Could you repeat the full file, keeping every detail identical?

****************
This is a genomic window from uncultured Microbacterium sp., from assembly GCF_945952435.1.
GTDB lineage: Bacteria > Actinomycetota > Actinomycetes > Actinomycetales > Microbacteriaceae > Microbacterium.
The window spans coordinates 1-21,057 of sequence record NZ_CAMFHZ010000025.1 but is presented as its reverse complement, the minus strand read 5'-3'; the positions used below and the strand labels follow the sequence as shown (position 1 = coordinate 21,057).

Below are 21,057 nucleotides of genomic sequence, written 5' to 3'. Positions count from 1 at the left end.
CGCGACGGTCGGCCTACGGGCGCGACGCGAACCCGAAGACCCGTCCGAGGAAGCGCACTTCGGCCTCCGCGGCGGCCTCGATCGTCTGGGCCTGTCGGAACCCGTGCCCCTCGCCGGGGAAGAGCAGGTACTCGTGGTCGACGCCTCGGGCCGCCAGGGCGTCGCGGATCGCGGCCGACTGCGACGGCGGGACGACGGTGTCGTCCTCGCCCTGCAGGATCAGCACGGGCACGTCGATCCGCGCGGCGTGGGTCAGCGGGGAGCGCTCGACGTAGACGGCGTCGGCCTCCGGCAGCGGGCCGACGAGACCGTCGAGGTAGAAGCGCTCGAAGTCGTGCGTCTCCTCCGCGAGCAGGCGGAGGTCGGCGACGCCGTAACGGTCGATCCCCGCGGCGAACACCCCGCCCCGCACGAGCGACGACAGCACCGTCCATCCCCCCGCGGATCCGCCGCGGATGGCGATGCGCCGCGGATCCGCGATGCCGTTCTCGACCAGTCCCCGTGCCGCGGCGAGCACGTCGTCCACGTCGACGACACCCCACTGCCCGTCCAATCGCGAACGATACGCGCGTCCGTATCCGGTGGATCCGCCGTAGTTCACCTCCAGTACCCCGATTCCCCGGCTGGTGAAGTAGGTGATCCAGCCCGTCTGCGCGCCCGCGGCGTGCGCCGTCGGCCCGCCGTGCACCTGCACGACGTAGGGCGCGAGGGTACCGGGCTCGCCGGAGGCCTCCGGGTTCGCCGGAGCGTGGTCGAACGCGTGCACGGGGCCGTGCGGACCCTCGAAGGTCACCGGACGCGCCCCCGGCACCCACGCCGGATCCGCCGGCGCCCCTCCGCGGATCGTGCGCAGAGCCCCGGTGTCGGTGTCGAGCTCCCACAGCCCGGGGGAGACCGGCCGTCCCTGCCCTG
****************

This is a genomic window from uncultured Microbacterium sp., from assembly GCF_945952435.1.
GTDB lineage: Bacteria > Actinomycetota > Actinomycetes > Actinomycetales > Microbacteriaceae > Microbacterium.
The window spans coordinates 1-21,057 of sequence record NZ_CAMFHZ010000025.1 but is presented as its reverse complement, the minus strand read 5'-3'; the positions used below and the strand labels follow the sequence as shown (position 1 = coordinate 21,057).

Below are 21,057 nucleotides of genomic sequence, written 5' to 3'. Positions count from 1 at the left end.
CGCGACGGTCGGCCTACGGGCGCGACGCGAACCCGAAGACCCGTCCGAGGAAGCGCACTTCGGCCTCCGCGGCGGCCTCGATCGTCTGGGCCTGTCGGAACCCGTGCCCCTCGCCGGGGAAGAGCAGGTACTCGTGGTCGACGCCTCGGGCCGCCAGGGCGTCGCGGATCGCGGCCGACTGCGACGGCGGGACGACGGTGTCGTCCTCGCCCTGCAGGATCAGCACGGGCACGTCGATCCGCGCGGCGTGGGTCAGCGGGGAGCGCTCGACGTAGACGGCGTCGGCCTCCGGCAGCGGGCCGACGAGACCGTCGAGGTAGAAGCGCTCGAAGTCGTGCGTCTCCTCCGCGAGCAGGCGGAGGTCGGCGACGCCGTAACGGTCGATCCCCGCGGCGAACACCCCGCCCCGCACGAGCGACGACAGCACCGTCCATCCCCCCGCGGATCCGCCGCGGATGGCGATGCGCCGCGGATCCGCGATGCCGTTCTCGACCAGTCCCCGTGCCGCGGCGAGCACGTCGTCCACGTCGACGACACCCCACTGCCCGTCCAATCGCGAACGATACGCGCGTCCGTATCCGGTGGATCCGCCGTAGTTCACCTCCAGTACCCCGATTCCCCGGCTGGTGAAGTAGGTGATCCAGCCCGTCTGCGCGCCCGCGGCGTGCGCCGTCGGCCCGCCGTGCACCTGCACGACGTAGGGCGCGAGGGTACCGGGCTCGCCGGAGGCCTCCGGGTTCGCCGGAGCGTGGTCGAACGCGTGCACGGGGCCGTGCGGACCCTCGAAGGTCACCGGACGCGCCCCCGGCACCCACGCCGGATCCGCCGGCGCCCCTCCGCGGATCGTGCGCAGAGCCCCGGTGTCGGTGTCGAGCTCCCACAGCCCGGGGGAGACCGGCCGTCCCTGCCCTG